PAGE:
Jodi Wing, Author & Education Activist Comments: Cyberbullying: The Burn Book Is Back!
Author Jodi Wing and I go way back. As she launched the book The Art of Social War, we had the BEST interview (*and wound up having more than one). Finding common bonds is not always easy in LA but she and I hit it off and have become friends and I have followed what she was doing with her book and her life reads like a gangbuster novel. That being said, Jodi Wing is about giving back and she had this brilliant idea to take her Art of Social War and turn it into a non-fiction educational “field-guide) for girls and women. This book is tentatively titled “The Art of Peace: Prepare to Triumph & Become Invincible!” This second book focuses on developing the strategic and critical thinking skills needed to overcome Very Bad Behavior and Social Crime AKA “girl on girl” crime.
Moving into action on this philosophy, three years ago Jodi created and piloted ‘The Art of Peace Club,’ within LAUSD/LA’s BEST after-school enrichment program. The mission of the Art of Peace Club is to help girls develop solution-based, winning life strategies for managing social conflict and competition through the prism of “The Art of War”. The results to date have been impressive, and have garnered Jodi and her work the attention of various media outlets, Parents’ Leagues, and the TED Youth committee, where she was honored to speak about The Art of Peace doctrine at their September 2011 conference in Santa Monica. CA.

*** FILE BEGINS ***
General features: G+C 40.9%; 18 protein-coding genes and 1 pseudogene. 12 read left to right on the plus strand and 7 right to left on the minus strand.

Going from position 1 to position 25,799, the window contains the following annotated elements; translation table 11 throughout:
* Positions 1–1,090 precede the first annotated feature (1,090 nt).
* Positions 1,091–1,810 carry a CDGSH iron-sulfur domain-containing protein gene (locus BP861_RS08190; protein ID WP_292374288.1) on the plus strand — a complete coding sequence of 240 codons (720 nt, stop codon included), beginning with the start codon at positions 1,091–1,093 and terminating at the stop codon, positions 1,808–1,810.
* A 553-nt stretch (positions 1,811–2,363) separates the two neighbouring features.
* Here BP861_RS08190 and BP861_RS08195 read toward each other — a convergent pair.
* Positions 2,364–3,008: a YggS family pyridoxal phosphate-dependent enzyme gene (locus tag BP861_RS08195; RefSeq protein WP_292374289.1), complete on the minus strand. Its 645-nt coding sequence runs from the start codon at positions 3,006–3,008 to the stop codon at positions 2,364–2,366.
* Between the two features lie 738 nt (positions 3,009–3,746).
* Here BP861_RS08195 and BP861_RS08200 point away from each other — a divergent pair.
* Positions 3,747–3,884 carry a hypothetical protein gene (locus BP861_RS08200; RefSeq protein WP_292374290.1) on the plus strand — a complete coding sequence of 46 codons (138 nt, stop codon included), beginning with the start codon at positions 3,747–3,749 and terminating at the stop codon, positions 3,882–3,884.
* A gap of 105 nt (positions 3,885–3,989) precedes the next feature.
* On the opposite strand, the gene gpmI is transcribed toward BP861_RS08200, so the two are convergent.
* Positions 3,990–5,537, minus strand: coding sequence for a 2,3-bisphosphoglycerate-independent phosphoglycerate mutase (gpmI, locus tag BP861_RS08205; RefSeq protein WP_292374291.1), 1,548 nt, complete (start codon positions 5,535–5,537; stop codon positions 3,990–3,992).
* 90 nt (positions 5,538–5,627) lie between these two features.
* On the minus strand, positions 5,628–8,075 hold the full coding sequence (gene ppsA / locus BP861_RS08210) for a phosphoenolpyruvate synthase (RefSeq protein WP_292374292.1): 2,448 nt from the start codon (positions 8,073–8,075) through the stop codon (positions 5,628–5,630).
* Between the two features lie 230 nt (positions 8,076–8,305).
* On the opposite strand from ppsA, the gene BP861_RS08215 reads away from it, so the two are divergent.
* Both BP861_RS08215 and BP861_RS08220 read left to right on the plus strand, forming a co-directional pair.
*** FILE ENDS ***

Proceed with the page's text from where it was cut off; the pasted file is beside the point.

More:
Here’s one of her latest commentaries and truly it strikes at the heart of every family who has a child- and those who don’t but have children in their lives (teachers, coaches, tutors, extended family). There is swomething you can do.
Oh it’s back, all right. And with a vengeance.
From Colorado Springs to Chesterfield, Virginia to right here in LA— social warfare and bad behavior is as ever on the rise.
With all the brilliance and immediacy and ease of this digital age (there’s an app for that!) there is a tremendous downside, and it’s affecting our children in disturbing ways: brilliant and immediate and clickable options to target and pass along hurt instantly, in a forum created specifically for this purpose.
It’s a phenomenon called The Burn Book. http://www.nbc12.com/story/20489199/parents-raise-concern-over-virtual-burn-book-about-chesterfield-students.
From twitter to facebook to instagram and now to the virtual #burnbook, https://twitter.com/theburnbook what smelled like teen spirit has now permeated the Virtual World—and can be pulled down to one’s classroom or bedroom or backpack in the push of a button, with sinister Gossip-Girl overtones and a dash of Pretty Little Liars thrown in. And it’s hitting kids hard, socially and emotionally. http://www.gazette.com/articles/online-150862-derogatory-students.html
A friend of mine recently asked me to lead what I like to call an ‘Emergency Tea Party’ (a special Art of Peace Club bootcamp session) for her 12-year-old daughter and seven of her 6th-grade friends. It seems there’s a mother-daughter duo wreaking social havoc at their school, and the girls were in an uproar. During our discussion, it came out that there was indeed an online burn book—the bricks-and-mortar drama had escalated digitally, and not only were they duly upset, they suspected that She-Who-Shall-Not-Be-Named-Junior, among other favorably-mentioned kids, was behind it.